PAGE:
Pack your bags for a tour across the wide expanse of the Americana musical spectrum with J.R. Shore. On his new album, State Theatre, you’ll hear echoes of current favorites like Darrell Scott and Ray Wylie Hubbard back through Bob Dylan and Joe Ely, with touches of Randy Newman, Taj Mahal, Doctor John and Lowell George sprinkled in. J.R. Shore digs even deeper into America’s musical past incorporating touches of Jazz, Dixieland and Ragtime as well. There is virtually no corner of America’s grand Country/Blues/Americana tradition that goes unexplored on this album, which is ironic, because J.R. Shore is Canadian. Like the Rolling Stones reminding America of its forgotten Blues roots, J.R. Shore holds a sonic mirror up to us reflecting back the tones and textures that define Americana.

State Theatre is a shining example of everything that’s right with Americana: brilliant storytelling, three dimensional characters you’d meet in real life, expert musicianship, creative arrangements, and a rootsy, earthy voice to bring it all together. The album starts off with the lo-fi, bluesy “Holler Like Hell”, which sounds like it bubbled up murky and uninvited from the Louisiana Bayou. “Addie Polk” follows with a funky take on a serious subject – the housing crisis. The lyrical depth of the subject is balanced by the uptempo rhythm and punctuated with a mean Hammond organ, as if the will of the music transforms a tragic story into one of triumph. Then the album really kicks into high gear on the next four songs. “Poundmaker,” “Charlie Grant,” “Dash Snow,” and “Jackie’s Odds” are as fine a murderer’s row of songs as I’ve ever heard on a single album. “Poundmaker” is a Marty Stuart style tribute to yet another Native American caught between two worlds and prosecuted by one of them. Beginning and ending with the refrain, “On account of my grandfather, they did not cut my hair;” the story gives a snapshot of a cycle that has repeated for generations. The slide guitar and piano give the perfect yearning, almost reverent backdrop to this tragic story. “Charlie Grant” follows with the tale of the Negro League star who almost broke through baseball’s color line twenty years before Jackie Robinson by passing himself off as a Native American. Again, Shore plays counterpoint to the tragedy of the story with an uptempo, almost Dixieland rhythm and ends on a poetic note of optimism about his burial, singing, “He’s just two doors down from Miller Huggins. They’re finally playing on the same damn field.” “Dash Snow” follows with a “Memo From Turner” sounding eulogy for a junkie. “Jackie’s Odds” finishes off this amazing run with a Dr. John/Little Feat fusion about a gambler who just can’t win (“the deeper you go, the harder you fall.”)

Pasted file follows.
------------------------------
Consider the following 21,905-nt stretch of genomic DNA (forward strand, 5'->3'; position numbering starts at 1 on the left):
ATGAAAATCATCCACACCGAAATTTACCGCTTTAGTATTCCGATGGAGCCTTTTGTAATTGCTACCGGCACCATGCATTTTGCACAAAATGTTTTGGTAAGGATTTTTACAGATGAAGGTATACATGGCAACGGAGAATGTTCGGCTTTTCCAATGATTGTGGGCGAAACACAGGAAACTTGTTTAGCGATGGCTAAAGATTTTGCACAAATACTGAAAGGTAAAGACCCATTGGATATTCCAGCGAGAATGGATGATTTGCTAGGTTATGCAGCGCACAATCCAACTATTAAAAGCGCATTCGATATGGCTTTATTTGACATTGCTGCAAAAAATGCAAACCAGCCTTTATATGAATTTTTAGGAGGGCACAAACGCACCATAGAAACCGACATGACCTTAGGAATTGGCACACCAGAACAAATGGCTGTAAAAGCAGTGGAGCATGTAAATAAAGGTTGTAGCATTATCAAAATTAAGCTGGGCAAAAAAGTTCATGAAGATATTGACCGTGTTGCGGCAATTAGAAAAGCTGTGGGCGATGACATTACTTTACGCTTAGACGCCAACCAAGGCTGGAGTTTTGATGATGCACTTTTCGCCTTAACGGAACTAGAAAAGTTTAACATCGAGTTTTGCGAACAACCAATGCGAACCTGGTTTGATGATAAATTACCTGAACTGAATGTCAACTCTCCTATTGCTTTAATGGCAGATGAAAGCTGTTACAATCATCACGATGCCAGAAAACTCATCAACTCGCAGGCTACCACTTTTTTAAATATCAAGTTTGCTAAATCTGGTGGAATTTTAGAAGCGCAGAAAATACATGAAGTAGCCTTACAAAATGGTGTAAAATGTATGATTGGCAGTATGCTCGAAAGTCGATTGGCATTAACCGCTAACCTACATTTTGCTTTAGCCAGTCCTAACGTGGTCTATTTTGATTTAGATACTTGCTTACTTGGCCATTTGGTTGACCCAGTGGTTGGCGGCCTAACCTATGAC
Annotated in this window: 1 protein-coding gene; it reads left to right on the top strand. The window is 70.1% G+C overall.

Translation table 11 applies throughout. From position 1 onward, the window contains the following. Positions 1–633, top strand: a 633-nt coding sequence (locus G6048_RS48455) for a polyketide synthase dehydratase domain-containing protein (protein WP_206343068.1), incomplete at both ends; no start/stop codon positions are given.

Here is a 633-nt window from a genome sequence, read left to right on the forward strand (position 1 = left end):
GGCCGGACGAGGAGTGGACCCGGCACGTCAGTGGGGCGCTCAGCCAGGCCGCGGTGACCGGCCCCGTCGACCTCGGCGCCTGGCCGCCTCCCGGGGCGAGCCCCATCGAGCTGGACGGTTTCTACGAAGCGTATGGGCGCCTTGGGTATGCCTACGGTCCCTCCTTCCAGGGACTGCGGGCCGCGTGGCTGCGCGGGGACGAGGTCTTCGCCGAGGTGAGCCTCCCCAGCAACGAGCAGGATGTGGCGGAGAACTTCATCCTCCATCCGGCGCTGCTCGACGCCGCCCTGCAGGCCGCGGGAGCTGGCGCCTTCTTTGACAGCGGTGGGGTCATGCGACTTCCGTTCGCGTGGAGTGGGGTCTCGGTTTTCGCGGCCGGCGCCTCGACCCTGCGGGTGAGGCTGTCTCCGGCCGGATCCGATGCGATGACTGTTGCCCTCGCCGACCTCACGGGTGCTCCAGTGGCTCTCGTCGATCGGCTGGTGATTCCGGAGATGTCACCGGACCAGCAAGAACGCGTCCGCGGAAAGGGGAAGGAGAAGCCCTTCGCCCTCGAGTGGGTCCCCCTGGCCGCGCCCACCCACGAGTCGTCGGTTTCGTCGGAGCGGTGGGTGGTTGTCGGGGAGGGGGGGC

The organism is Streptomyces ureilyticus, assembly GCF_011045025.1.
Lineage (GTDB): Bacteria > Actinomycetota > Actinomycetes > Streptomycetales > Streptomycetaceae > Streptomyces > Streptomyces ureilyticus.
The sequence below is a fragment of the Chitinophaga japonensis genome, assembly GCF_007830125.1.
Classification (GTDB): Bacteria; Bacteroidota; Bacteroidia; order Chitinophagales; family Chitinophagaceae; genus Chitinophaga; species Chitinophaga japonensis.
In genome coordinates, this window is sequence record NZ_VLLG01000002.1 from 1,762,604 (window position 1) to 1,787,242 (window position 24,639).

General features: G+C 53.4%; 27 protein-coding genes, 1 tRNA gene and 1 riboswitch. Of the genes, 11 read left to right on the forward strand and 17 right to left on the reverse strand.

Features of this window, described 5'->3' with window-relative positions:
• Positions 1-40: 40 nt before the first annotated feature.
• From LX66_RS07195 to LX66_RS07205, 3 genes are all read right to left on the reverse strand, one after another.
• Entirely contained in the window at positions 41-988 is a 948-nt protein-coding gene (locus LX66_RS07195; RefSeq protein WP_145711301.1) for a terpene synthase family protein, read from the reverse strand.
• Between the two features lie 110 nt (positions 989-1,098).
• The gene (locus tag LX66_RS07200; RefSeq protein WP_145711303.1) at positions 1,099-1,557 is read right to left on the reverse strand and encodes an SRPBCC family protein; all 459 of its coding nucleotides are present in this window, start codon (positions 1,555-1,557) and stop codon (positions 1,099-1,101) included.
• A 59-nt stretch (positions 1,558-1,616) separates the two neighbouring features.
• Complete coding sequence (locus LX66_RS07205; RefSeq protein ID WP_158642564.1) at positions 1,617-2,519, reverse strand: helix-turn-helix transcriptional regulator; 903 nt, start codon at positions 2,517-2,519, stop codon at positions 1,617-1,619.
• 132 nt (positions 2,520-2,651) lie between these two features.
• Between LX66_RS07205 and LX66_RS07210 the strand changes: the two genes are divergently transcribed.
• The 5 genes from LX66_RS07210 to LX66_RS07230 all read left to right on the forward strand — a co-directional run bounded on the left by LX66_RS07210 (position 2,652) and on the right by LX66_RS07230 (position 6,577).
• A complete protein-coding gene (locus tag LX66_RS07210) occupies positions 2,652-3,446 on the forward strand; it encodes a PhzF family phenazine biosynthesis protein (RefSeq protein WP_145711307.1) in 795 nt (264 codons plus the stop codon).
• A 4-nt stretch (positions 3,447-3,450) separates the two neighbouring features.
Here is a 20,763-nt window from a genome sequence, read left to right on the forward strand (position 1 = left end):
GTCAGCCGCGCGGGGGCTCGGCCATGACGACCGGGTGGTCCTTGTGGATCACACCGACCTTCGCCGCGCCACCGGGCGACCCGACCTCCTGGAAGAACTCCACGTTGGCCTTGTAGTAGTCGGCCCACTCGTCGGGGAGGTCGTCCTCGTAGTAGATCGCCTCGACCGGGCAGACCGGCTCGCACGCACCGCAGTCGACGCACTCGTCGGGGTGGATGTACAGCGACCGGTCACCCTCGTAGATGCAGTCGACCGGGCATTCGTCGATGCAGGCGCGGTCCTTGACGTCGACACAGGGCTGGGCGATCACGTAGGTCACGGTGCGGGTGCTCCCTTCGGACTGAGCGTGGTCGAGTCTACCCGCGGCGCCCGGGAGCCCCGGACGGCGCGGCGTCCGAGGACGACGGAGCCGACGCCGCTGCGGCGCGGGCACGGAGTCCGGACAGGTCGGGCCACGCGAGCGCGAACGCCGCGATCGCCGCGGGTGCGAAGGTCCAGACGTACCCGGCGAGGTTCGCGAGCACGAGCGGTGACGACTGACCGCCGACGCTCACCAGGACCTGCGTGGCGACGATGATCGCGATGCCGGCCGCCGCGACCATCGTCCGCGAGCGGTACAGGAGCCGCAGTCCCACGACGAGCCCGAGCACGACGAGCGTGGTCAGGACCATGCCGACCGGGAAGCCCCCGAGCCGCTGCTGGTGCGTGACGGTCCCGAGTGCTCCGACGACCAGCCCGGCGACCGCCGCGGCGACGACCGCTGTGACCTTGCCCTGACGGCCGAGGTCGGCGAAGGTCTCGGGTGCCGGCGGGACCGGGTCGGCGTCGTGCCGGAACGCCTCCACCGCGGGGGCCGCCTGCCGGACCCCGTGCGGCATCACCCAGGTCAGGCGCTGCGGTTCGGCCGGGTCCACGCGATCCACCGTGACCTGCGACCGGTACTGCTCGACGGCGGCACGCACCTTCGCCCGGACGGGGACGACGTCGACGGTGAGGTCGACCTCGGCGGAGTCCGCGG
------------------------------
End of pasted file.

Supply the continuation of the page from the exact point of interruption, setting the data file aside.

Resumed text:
The rest of the album is a sumptuous feast of Blues, Folk and straight up Country. Quite frankly, there’s not a bad song on the album, but other standouts are the Dylan inspired “Ballad of Dreyfus,” the Randy Newmanesque, “146” and the gospel/blues tribute to the Underground Railroad, “Dayton Free,” where Shore sings, “Freedom’s streets are shinier than Tennessee gold.” (And if that’s not enough, J.R. includes a bonus disc of eight cover songs of some of his favorite songwriters including Robbie Robertson and Neil Young.) J.R. Shore packs so much emotion, empathy and pathos into these stories that you feel he’s lived each of them himself. Such is the power of music in the hands of a master. And if there are any masters of this form we call Americans, J.R. Shore is sure one of them.